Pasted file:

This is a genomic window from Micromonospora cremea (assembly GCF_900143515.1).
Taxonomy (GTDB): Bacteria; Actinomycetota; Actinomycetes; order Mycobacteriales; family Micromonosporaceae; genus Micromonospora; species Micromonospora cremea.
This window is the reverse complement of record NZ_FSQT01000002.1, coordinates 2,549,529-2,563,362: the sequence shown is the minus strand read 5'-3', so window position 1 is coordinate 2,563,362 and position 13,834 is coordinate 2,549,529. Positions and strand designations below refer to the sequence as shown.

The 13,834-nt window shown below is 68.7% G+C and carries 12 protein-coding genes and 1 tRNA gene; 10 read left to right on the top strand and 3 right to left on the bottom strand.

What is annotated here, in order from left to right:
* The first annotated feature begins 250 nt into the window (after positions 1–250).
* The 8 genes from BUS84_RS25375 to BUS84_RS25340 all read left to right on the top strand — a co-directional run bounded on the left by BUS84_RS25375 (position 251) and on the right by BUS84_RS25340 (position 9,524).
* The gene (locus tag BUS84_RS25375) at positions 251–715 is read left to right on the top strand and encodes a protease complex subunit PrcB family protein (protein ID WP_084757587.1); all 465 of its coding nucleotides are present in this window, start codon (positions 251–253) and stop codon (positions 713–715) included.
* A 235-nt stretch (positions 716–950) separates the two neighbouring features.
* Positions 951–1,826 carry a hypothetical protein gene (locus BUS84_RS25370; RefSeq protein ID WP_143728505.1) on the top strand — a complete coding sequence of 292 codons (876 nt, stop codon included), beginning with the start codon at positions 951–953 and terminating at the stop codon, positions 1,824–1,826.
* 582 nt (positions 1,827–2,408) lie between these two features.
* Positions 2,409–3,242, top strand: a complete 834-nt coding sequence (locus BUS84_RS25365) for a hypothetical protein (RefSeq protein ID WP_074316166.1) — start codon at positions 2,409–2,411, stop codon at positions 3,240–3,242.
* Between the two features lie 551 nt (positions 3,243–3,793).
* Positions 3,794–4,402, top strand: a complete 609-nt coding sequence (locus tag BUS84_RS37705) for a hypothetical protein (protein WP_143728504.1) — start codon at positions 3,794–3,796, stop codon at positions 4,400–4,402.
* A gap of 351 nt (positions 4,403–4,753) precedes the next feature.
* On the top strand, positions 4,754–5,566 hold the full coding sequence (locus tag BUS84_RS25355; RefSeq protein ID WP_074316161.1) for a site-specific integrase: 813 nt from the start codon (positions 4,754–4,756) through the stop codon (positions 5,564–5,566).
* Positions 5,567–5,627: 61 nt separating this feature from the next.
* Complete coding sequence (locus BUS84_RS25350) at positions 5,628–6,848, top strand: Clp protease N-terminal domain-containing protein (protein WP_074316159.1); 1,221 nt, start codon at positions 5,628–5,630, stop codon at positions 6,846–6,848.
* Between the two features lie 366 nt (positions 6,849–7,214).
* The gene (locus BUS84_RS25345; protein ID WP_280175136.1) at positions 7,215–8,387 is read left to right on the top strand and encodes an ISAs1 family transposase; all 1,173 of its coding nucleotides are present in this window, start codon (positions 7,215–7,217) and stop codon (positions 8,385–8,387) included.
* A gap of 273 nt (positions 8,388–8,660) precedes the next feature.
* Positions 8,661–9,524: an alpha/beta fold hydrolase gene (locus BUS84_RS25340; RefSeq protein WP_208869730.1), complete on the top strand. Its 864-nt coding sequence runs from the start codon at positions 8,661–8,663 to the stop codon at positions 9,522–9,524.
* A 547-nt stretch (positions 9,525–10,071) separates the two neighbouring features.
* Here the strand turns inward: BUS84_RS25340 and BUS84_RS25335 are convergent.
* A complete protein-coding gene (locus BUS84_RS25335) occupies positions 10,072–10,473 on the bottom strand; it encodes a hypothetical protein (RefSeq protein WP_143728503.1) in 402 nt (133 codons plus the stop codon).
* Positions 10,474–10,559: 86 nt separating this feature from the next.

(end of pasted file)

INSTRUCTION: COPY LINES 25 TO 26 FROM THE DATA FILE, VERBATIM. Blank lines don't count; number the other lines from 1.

* A complete protein-coding gene (locus BUS84_RS25335) occupies positions 10,072–10,473 on the bottom strand; it encodes a hypothetical protein (RefSeq protein WP_143728503.1) in 402 nt (133 codons plus the stop codon).
* Positions 10,474–10,559: 86 nt separating this feature from the next.